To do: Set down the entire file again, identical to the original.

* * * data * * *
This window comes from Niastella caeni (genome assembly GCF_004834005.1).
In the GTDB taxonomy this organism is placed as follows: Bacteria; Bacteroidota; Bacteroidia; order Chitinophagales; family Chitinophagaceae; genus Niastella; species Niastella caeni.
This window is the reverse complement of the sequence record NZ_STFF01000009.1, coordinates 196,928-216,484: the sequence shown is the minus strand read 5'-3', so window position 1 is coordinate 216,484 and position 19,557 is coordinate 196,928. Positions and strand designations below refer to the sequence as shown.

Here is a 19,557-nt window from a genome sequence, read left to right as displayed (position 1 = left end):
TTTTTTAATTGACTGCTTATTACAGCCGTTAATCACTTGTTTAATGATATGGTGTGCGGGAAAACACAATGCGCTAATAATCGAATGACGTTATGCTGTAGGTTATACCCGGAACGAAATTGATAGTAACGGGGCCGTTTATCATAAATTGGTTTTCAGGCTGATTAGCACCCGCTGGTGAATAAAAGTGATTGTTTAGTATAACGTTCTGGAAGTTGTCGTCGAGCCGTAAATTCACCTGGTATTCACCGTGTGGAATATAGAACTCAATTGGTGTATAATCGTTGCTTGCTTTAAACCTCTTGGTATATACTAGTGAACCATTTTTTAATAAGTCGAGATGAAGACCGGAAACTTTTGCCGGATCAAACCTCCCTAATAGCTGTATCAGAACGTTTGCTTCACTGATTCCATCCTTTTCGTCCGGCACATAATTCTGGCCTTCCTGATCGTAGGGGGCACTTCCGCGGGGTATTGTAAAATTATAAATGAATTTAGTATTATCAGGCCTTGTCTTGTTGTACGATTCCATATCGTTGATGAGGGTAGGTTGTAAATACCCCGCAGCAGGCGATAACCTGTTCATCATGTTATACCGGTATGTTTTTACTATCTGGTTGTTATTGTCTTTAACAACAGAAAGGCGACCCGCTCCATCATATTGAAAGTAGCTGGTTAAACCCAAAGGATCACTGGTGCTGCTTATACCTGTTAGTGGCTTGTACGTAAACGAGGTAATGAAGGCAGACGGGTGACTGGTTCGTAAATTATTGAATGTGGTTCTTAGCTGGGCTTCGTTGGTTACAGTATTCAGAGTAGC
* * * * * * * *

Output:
This window comes from Niastella caeni (genome assembly GCF_004834005.1).
In the GTDB taxonomy this organism is placed as follows: Bacteria; Bacteroidota; Bacteroidia; order Chitinophagales; family Chitinophagaceae; genus Niastella; species Niastella caeni.
This window is the reverse complement of the sequence record NZ_STFF01000009.1, coordinates 196,928-216,484: the sequence shown is the minus strand read 5'-3', so window position 1 is coordinate 216,484 and position 19,557 is coordinate 196,928. Positions and strand designations below refer to the sequence as shown.

Here is a 19,557-nt window from a genome sequence, read left to right as displayed (position 1 = left end):
TTTTTTAATTGACTGCTTATTACAGCCGTTAATCACTTGTTTAATGATATGGTGTGCGGGAAAACACAATGCGCTAATAATCGAATGACGTTATGCTGTAGGTTATACCCGGAACGAAATTGATAGTAACGGGGCCGTTTATCATAAATTGGTTTTCAGGCTGATTAGCACCCGCTGGTGAATAAAAGTGATTGTTTAGTATAACGTTCTGGAAGTTGTCGTCGAGCCGTAAATTCACCTGGTATTCACCGTGTGGAATATAGAACTCAATTGGTGTATAATCGTTGCTTGCTTTAAACCTCTTGGTATATACTAGTGAACCATTTTTTAATAAGTCGAGATGAAGACCGGAAACTTTTGCCGGATCAAACCTCCCTAATAGCTGTATCAGAACGTTTGCTTCACTGATTCCATCCTTTTCGTCCGGCACATAATTCTGGCCTTCCTGATCGTAGGGGGCACTTCCGCGGGGTATTGTAAAATTATAAATGAATTTAGTATTATCAGGCCTTGTCTTGTTGTACGATTCCATATCGTTGATGAGGGTAGGTTGTAAATACCCCGCAGCAGGCGATAACCTGTTCATCATGTTATACCGGTATGTTTTTACTATCTGGTTGTTATTGTCTTTAACAACAGAAAGGCGACCCGCTCCATCATATTGAAAGTAGCTGGTTAAACCCAAAGGATCACTGGTGCTGCTTATACCTGTTAGTGGCTTGTACGTAAACGAGGTAATGAAGGCAGACGGGTGACTGGTTCGTAAATTATTGAATGTGGTTCTTAGCTGGGCTTCGTTGGTTACAGTATTCAGAGTAGC